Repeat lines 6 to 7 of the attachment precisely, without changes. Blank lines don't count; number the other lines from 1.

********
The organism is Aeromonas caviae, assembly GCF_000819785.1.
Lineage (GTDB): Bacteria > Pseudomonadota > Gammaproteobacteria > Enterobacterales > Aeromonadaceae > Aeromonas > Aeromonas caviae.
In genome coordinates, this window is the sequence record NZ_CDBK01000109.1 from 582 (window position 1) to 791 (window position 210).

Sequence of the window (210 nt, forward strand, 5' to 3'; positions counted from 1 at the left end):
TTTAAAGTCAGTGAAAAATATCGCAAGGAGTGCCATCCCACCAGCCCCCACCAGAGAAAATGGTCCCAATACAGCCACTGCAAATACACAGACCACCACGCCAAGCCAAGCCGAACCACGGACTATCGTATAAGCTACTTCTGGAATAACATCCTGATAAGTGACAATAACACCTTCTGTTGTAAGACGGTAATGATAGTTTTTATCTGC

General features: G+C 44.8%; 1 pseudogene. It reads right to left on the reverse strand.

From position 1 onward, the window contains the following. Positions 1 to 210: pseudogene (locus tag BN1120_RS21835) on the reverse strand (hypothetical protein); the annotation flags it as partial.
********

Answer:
General features: G+C 44.8%; 1 pseudogene. It reads right to left on the reverse strand.

From position 1 onward, the window contains the following. Positions 1 to 210: pseudogene (locus tag BN1120_RS21835) on the reverse strand (hypothetical protein); the annotation flags it as partial.